On the Limits of Expert Credibility:Theory and an Application to Climate Change (h/t FE) is an interesting paper. I’m not sure I believe it, but it is interesting (particularly so after reading Krugman on why people don’t understand [[Comparative advantage]]; h/t Timmy).
The “Conclusions” section is a bit odd. Having spent the paper trying to demonstrate that interested parties will try to buy off the messenger, i.e. the media, they then try to explain the media’s non-accuracy by Morris’s (2001) model of political correctness instead of their own results. I don’t understand that.
The abstract is better, and explains their model and conclusions:
A neutral expert sends an informative message to an uninformed voter. An interested party can pay a cost to replace the expert’s message with its own. The more informed is the expert, the greater is the interested party’s incentive to replace the expert’s message. In equilibrium, making the expert more informed has no effect on the voter’s beliefs and strictly reduces social welfare. The model thus implies an endogenous limit on how credible a purported expert can be. I apply the model to public skepticism about climate change.
This is of course a model; but it helps explore something I’ve thought about a bit, which is “how to get the general public to understand GW”. The problem, of course, is that whilst *I* know who are experts and whom to trust and distrust, Joe Public doesn’t really know, and cannot evaluate the science for himself. So they try to model this: the expert can send a message, but interested parties can pay to replace that message (which simplifies the real world, where the voter gets both messages, but hey this is but a model).
One of the assumptions of the model is only stated in the conclusions, and then only implicitly:
I show that because voters cannot separate true experts from credentialed advocates, public opinion cannot, in general, converge to expert opinion in the presence of motivated, interested parties.
The assumption that voters can’t separate is necessary, but may not be true. In fact I think it is quite likely false: people make a semi-conscious decision to believe dubious sources because it suits them (again, shades of Krugman). Further, the model has become so idealised that I can’t tell how large the costs to the interested parties are, and what they might be compared to in the real world. Also, as they show (section 3.2, case ii) if the costs are “too high” then the interested parties don’t bother pay and the voter gets the expert opinion.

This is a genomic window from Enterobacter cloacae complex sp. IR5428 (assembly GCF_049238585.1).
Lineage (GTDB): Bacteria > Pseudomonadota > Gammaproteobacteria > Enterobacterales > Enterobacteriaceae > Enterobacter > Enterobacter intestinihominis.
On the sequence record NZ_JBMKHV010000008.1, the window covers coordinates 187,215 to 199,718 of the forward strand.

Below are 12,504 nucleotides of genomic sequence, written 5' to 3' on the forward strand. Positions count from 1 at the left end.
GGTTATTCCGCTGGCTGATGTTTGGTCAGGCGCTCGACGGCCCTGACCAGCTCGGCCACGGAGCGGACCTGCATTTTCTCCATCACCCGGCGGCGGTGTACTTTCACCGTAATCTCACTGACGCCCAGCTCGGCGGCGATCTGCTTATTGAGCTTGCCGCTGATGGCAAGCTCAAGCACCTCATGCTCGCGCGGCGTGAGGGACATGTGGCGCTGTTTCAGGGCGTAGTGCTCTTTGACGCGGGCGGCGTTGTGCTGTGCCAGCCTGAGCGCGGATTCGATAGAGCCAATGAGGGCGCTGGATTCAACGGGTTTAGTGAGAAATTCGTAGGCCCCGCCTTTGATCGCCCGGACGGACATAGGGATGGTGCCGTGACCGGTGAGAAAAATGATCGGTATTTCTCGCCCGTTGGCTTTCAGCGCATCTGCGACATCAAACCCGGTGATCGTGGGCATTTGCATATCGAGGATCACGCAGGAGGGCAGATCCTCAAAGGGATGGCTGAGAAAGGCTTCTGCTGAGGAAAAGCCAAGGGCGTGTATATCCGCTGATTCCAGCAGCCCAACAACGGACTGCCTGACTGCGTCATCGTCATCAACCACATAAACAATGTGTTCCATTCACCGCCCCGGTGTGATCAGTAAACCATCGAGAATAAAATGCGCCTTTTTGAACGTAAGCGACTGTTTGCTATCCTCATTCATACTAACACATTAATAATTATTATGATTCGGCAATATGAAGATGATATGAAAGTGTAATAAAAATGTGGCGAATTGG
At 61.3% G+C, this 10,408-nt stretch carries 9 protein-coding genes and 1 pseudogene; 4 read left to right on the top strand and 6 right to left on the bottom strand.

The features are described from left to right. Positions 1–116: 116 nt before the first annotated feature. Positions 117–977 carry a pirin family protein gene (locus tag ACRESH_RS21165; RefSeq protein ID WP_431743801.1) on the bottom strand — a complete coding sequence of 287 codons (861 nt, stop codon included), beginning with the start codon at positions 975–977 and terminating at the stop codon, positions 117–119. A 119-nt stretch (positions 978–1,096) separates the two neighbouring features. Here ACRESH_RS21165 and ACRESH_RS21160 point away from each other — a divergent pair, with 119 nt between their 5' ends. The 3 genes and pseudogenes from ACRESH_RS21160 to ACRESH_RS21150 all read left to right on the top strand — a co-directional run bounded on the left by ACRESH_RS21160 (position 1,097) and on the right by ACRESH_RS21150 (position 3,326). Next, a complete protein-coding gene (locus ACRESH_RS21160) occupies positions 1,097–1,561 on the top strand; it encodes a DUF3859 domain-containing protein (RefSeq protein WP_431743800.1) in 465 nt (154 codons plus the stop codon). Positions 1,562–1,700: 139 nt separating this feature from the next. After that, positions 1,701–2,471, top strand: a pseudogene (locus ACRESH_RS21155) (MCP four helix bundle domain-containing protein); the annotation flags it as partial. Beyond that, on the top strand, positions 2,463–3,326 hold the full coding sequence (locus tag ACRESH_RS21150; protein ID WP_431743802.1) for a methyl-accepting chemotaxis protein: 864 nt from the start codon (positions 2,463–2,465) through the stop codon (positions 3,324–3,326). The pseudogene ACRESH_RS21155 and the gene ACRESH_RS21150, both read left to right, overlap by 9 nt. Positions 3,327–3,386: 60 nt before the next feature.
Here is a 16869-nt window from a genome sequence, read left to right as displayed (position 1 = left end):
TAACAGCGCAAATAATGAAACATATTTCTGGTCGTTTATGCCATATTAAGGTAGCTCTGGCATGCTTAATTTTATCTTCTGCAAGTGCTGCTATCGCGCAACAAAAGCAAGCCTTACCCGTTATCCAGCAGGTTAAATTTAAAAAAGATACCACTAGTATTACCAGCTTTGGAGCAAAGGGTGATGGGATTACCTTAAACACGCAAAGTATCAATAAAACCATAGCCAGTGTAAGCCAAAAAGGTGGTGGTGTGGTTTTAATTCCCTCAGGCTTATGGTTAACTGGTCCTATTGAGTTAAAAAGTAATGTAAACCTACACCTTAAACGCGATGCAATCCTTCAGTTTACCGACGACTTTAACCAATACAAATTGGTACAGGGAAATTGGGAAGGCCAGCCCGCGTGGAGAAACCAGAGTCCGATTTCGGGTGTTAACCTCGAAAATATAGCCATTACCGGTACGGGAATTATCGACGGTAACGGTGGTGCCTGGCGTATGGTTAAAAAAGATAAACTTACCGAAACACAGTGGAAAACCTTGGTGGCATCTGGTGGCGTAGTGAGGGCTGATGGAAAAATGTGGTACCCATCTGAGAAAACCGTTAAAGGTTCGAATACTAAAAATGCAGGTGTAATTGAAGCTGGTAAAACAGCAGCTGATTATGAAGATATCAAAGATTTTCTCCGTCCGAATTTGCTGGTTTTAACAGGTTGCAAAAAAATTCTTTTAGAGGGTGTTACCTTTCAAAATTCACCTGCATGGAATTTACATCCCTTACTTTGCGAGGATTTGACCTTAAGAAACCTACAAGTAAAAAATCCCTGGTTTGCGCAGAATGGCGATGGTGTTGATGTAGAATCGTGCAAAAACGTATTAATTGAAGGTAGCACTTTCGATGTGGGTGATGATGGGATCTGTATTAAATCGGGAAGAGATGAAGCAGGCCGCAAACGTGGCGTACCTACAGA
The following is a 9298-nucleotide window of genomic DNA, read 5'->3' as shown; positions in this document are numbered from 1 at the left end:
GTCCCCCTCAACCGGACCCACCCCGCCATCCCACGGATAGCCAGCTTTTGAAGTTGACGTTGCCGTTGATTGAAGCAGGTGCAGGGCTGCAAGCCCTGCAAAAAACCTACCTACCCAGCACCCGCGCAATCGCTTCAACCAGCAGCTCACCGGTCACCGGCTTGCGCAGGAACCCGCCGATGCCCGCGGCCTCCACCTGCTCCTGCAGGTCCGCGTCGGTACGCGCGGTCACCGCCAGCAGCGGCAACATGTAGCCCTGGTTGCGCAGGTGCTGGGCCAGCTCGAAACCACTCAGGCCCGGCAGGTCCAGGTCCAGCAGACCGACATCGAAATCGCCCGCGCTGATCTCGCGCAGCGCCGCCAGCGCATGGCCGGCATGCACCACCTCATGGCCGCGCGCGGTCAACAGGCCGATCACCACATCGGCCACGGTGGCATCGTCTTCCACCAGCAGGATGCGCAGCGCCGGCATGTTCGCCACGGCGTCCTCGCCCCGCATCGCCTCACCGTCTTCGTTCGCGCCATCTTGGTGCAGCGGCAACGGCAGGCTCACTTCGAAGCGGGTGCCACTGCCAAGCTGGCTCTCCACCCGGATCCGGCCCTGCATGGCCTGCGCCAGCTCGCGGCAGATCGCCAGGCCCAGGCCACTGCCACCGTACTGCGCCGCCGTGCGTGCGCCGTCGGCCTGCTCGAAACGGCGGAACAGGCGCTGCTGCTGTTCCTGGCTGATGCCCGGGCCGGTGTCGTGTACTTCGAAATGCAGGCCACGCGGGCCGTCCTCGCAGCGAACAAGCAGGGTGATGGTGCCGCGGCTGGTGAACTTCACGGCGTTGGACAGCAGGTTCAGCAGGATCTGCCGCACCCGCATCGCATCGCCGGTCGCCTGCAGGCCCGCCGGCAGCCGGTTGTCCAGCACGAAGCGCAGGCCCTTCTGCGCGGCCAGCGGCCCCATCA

making the expert more informed has no effect on the voter’s beliefs and strictly reduces social welfare is I think dubious. What they mean is, that under certain of their assumptions, voter opinion isn’t affected by increasing expert credibility. But the “interested parties” need to spend more buying off the message. They interpret this as a loss of social welfare. But actually it represents a transfer of wealth from a “Bad” party (one trying to buy off the true message must be Bad, I think we can agree) to a neutral one (those apparently-credentialled experts. We might call them Bad too, because they are lying-for-hire, but assuming they don’t believe it and are only doing what they are paid for (otherwise, they wouldn’t need to be paid, no?) they are less-Bad than those who are paying for the lying. So contrary to the papers stated result, I think that increasing expert credibility increases social welfare (again, shades of Krugman; do read him, please).